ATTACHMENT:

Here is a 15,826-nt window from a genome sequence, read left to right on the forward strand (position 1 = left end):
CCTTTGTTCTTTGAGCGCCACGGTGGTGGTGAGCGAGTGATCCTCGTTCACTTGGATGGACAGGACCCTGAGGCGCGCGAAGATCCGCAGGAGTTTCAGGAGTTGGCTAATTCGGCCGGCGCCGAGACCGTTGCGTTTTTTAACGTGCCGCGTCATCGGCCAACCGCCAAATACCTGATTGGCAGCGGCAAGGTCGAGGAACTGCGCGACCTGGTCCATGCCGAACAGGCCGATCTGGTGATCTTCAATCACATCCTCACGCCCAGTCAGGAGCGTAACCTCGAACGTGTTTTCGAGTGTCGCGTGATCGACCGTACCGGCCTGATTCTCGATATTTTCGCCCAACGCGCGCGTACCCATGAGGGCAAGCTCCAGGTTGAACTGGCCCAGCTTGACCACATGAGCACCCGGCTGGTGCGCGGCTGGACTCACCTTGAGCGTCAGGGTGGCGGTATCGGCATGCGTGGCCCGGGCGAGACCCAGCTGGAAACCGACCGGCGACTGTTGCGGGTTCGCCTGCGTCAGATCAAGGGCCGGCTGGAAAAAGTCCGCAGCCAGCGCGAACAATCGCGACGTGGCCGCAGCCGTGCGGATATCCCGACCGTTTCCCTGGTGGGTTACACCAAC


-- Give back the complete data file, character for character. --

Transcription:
Here is a 15,826-nt window from a genome sequence, read left to right on the forward strand (position 1 = left end):
CCTTTGTTCTTTGAGCGCCACGGTGGTGGTGAGCGAGTGATCCTCGTTCACTTGGATGGACAGGACCCTGAGGCGCGCGAAGATCCGCAGGAGTTTCAGGAGTTGGCTAATTCGGCCGGCGCCGAGACCGTTGCGTTTTTTAACGTGCCGCGTCATCGGCCAACCGCCAAATACCTGATTGGCAGCGGCAAGGTCGAGGAACTGCGCGACCTGGTCCATGCCGAACAGGCCGATCTGGTGATCTTCAATCACATCCTCACGCCCAGTCAGGAGCGTAACCTCGAACGTGTTTTCGAGTGTCGCGTGATCGACCGTACCGGCCTGATTCTCGATATTTTCGCCCAACGCGCGCGTACCCATGAGGGCAAGCTCCAGGTTGAACTGGCCCAGCTTGACCACATGAGCACCCGGCTGGTGCGCGGCTGGACTCACCTTGAGCGTCAGGGTGGCGGTATCGGCATGCGTGGCCCGGGCGAGACCCAGCTGGAAACCGACCGGCGACTGTTGCGGGTTCGCCTGCGTCAGATCAAGGGCCGGCTGGAAAAAGTCCGCAGCCAGCGCGAACAATCGCGACGTGGCCGCAGCCGTGCGGATATCCCGACCGTTTCCCTGGTGGGTTACACCAAC